Reggie Jackson is known as “Mr. October” in MLB circles, but we will look at the NFL player who fits that bill. Also, after the irrational Peyton Manning vs. Tom Brady rivalry last week, we visit the even more irrational Peyton Manning vs. Philip Rivers “rivalry”—if you can call it one.
Thinking about watching Thursday Night Football for more than just love of the game? Find out why the Pittsburgh Steelers are not a safe bet to cover on a short-week trip to Tennessee.
Finally, there is an important stat to explain part of what has been ailing the Green Bay Packers, Pittsburgh Steelers and Denver Broncos this season.
Giants at 49ers: Mr. October goes back to Cali
Week 6 is highlighted by a big rematch of last year's NFC Championship between the New York Giants and San Francisco 49ers. They played two nail-biters at Candlestick last year, but two fumbles by Kyle Williams set the Giants up for the Super Bowl-clinching win.
Alex Smith is on fire right now with a league-leading 108.7 passer rating (are the Mayans winning?), and just led a lethal attack that gained over 300 yards both rushing and passing against Buffalo, which is an NFL first.
Before getting too excited, keep in mind it was only a game ago when the Patriots racked up 333 passing yards and 247 rushing yards on the same terrible defense Buffalo overpaid for. The 49ers are good, but not that good.
The Giants are banged up right now, but still bring one of the league's best offenses with them on the road. This is October, and Eli Manning has been Mr. October in the NFL in his career.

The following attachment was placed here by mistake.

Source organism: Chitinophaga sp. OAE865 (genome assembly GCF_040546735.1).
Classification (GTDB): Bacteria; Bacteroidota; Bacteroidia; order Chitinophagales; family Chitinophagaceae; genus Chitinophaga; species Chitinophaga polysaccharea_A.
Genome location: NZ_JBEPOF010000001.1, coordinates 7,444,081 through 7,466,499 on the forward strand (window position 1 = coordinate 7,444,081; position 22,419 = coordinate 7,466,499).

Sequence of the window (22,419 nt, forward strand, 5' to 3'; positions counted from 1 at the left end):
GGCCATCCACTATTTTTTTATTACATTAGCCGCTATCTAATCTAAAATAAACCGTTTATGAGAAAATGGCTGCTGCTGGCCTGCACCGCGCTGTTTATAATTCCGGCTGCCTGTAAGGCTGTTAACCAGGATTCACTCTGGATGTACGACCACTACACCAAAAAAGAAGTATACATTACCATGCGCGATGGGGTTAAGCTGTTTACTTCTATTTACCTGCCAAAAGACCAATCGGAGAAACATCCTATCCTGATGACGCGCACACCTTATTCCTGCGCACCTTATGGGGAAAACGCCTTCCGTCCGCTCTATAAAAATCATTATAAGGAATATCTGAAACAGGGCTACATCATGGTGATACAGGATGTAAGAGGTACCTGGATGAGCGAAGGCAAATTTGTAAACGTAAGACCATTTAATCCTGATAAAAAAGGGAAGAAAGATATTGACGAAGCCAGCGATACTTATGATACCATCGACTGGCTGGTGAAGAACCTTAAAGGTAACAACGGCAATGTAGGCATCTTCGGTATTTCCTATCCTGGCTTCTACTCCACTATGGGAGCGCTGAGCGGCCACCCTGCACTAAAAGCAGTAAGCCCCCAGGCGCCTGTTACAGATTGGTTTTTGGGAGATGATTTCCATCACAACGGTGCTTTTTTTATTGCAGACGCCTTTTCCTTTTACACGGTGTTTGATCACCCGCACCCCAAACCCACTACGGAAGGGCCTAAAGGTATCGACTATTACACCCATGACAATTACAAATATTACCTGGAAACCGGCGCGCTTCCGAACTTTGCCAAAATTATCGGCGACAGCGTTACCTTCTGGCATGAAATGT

Manning is 24-5 (.828) as a starter in October games, which is the best record in NFL history. Other active quarterbacks such as Ben Roethlisberger (23-7; .767) and Tom Brady (32-10; .762) are in the top five.
Tom Coughlin's Giants like to follow a similar pattern over the years. They are usually so-so in September, hot in October, falter in November and the decline either continues into December or they build some late momentum before making a Super Bowl run (see 2007, 2011).
As I wrote last year at Cold, Hard Football Facts, the Giants have been 5-2 or better in every season since 2005. They currently sit at 3-2, so that streak is in jeopardy.
Manning actually has a losing record in both November (13-17) and December (16-19), but here we are in the heart of October. Tough games late in the year on the NFC East schedule have been a factor for this, but this game in San Francisco will be as tough as any Manning has had in October.
There is no secret winning formula for October that the Giants have figured out. If they had one, then why would they lose to the 2008 Cleveland Browns (4-12) and 2011 Seattle Seahawks (7-9)?
The Giants have been a good team since 2005, and just check the schedule of opponents for causality.
New York's 29 October opponents have a combined record of 192-261 (.424). You expect the 2012 49ers to be a team that wins double-digit games. The Giants are 4-2 in those games (1-1 on the road). Their record is 16-1 against teams who finished 6-10 or worse.